Taking the Long Way Home
Photos from a Detour through Southeastern Idaho
2021 started off with a photography road trip. Well... it was really just driving back to Utah from Idaho for a new semester of school after the holidays. But I decided to make a trip of it--turning a 6 hour drive into weekend-long adventure through new parts of Idaho.
The trip started by dropping off my younger brother for his first semester of school at BYUI in Rexburg, Idaho.
We got there just before dark and right as it started snowing. The roads had been cleared beforehand, but you could tell this wasn't the first snow Rexburg had seen in a while. I met up with my friend Lydia for tacos, and ended up stopping to take photos of a Wendy's in the snow. Unconventional as the subject matter was, I actually really loved how the photos turned out.
We drove through some of Rexburg's neighborhoods and stopped at a few places to take photos of cute houses with lights on inside and Christmas lights still on outside.
Thankfully, the snow stopped and we were able to get some fun night photos without endangering our cameras. The photo above of the chapel became one of my favorites. The pollution in the background seems to ascend towards heaven the way incense or prayers might, but what kind of message does that really convey?
The next day, we headed back west for a daytrip into Arco and Craters of the Moon National Monument. I wanted to make one more trip out there before wrapping up my photo book about that quirky town.
I hadn't seen Arco or Craters under snow before, so it helped me see these places in a new light. I ended up adding several of the photos I made that day to the final photo book. The book wouldn't be the same without them--and I think the snow added an extra element that helped round out the rest of the book.
(I do still have a few copies available of ARCO if you're wondering!)
Night fell in Arco, and despite our freezing fingers, we stayed a little bit longer to take some night photos of the neon signs. These ended up being some of my favorite photos in the book.
We made the hour drive back to Rexburg and then the next morning I headed back to Utah. I still had a few stops I wanted to make, so I postponed my return even longer and took another detour.
The first stop I made was Downata Hot Springs, a hot springs resort and campground out in the middle of nowhere near Downey, Idaho.
The hot springs pool itself was still open, but the slide and campground seemed closed for the season. (And I can't blame them... it was freezing.) I only stuck around for 20-30 minutes, and didn't run into another person the entire time. I thought it was so cold that the roll of film in my Petri rangefinder became so brittle it snapped when I wound to the next frame.
I got back in my car, turned the heat all the way up, and continued driving. I didn't have to drive much further before I arrived at my next destination: Red Rock Junction.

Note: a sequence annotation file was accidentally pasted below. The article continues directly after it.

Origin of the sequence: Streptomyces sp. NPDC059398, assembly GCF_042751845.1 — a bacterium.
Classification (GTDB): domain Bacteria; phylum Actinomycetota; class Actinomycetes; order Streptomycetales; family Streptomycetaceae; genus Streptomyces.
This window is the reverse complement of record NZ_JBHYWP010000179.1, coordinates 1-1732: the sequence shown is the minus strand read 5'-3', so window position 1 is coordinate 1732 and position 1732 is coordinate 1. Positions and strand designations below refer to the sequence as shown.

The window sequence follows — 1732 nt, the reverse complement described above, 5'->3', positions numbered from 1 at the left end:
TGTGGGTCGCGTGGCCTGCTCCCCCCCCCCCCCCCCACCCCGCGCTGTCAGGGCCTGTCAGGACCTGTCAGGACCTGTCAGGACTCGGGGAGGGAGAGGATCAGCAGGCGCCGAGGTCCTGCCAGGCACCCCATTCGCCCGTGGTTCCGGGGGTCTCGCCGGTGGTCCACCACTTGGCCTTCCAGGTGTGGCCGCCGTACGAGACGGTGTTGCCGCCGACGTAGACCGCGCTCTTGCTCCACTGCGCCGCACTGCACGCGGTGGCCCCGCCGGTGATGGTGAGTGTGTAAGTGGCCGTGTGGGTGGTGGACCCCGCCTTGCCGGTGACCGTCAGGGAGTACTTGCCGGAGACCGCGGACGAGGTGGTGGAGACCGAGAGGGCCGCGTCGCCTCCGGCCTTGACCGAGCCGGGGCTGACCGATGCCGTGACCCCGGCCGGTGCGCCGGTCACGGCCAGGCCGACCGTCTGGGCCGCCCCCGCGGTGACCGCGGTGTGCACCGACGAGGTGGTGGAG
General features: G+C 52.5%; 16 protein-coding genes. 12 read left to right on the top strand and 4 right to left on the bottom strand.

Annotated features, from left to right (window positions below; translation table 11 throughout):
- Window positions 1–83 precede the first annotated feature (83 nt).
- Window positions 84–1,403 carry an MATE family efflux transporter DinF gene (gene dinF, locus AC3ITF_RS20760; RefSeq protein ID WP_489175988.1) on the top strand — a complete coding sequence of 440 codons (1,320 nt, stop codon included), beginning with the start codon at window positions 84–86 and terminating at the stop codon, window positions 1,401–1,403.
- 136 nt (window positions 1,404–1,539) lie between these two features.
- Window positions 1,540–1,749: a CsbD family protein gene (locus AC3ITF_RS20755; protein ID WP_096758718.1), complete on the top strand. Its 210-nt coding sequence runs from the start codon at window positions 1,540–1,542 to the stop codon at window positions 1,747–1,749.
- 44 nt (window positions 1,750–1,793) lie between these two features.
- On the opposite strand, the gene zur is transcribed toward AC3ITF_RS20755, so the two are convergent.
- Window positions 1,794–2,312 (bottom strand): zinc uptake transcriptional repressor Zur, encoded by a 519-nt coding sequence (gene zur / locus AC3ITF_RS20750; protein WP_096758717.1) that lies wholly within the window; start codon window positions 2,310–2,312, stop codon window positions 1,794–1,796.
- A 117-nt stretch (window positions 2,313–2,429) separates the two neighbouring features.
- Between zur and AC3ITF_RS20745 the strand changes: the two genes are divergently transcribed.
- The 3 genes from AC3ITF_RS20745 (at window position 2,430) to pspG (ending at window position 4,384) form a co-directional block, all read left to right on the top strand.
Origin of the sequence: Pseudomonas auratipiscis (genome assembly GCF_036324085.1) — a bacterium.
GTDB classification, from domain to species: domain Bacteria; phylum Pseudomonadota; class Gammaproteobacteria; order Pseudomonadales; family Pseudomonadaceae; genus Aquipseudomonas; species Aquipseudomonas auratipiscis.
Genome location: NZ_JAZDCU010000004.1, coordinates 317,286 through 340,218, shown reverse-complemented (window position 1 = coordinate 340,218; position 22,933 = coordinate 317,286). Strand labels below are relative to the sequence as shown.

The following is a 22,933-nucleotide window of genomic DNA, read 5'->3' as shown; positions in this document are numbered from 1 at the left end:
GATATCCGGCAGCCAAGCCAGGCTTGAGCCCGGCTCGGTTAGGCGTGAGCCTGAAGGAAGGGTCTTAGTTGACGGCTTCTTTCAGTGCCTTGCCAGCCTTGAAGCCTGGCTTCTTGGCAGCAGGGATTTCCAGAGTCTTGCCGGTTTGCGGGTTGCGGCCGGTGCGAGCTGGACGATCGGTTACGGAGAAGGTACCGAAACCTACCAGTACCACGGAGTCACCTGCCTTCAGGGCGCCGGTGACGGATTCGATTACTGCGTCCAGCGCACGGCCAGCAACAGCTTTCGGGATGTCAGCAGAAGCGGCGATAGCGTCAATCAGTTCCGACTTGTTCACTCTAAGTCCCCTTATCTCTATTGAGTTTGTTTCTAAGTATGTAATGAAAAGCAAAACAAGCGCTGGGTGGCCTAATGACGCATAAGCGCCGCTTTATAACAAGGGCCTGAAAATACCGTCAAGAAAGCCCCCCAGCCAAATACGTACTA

Idaho isn't known for its red rock landscapes the way Southern Utah is, so I wasn't really sure what to expect. There was a little pull-out off to the side of the road with a large hill and a staircase ascending to the top, where a monument and overlook sit overseeing the railroad tracks, hay bales, and dramatic rock landscape below.
I wouldn't say that Red Rock Junction is a worthwhile destination the way the Southern Utah national parks are, but it was a pit stop I enjoyed even through the cold temperatures. Once again, the snow added a texture and feel to these photos that I really enjoy.
I got back on the road and made it as far as Logan, where I stopped for some Pad Thai.
After my late lunch, I made the final leg of the drive back to Provo, Utah. Reflecting on the photos I'd made with a full stomach and stretches of road in front of me, I felt contented and fulfilled. In that time before my next semester, everything felt peaceful and I was optimistic about my life and the world.
That feeling, (and so many other times like it) have led me to believe more than ever that I am made for photography. "The dream" is to be able to do photography full-time--and that's a dream that I have to realize. I just can't imagine life any other way.
This weekend road trip/detour felt like a microcosm of what that dream life would like--sleeping on couches, being with friends, seeing new sights, and taking stellar photos. From night photos and documentary, project-based photos for my Arco book to Wes Anderson-esque portraits of an isolated hot springs in the Idaho tundra, I'd covered a lot of ground and taken a wide variety of photographs that transported me back to the cold, windy scenes I'd captured.
In the months after this trip, I published my photo book about Arco!
Now, I'm wrapping up on my next small-town photo book and planning out a few more for the future! This is a series of photo books that I want to continue for the rest of my life. I'm imaging some day filling an entire bookshelf with these photo books that depict a portrait of unique small towns across America--and the globe. If you know a town I should check out, let me know! :) It's amazing the scenes you'll see and the photos you can make in small towns people don't think twice about. That's a part of the beauty of taking the long way home.
More photos from Oliver:
About the Creator
Oliver Dahl is a published author and photographer from Boise, Idaho.
He currently studies marketing at Brigham Young University.
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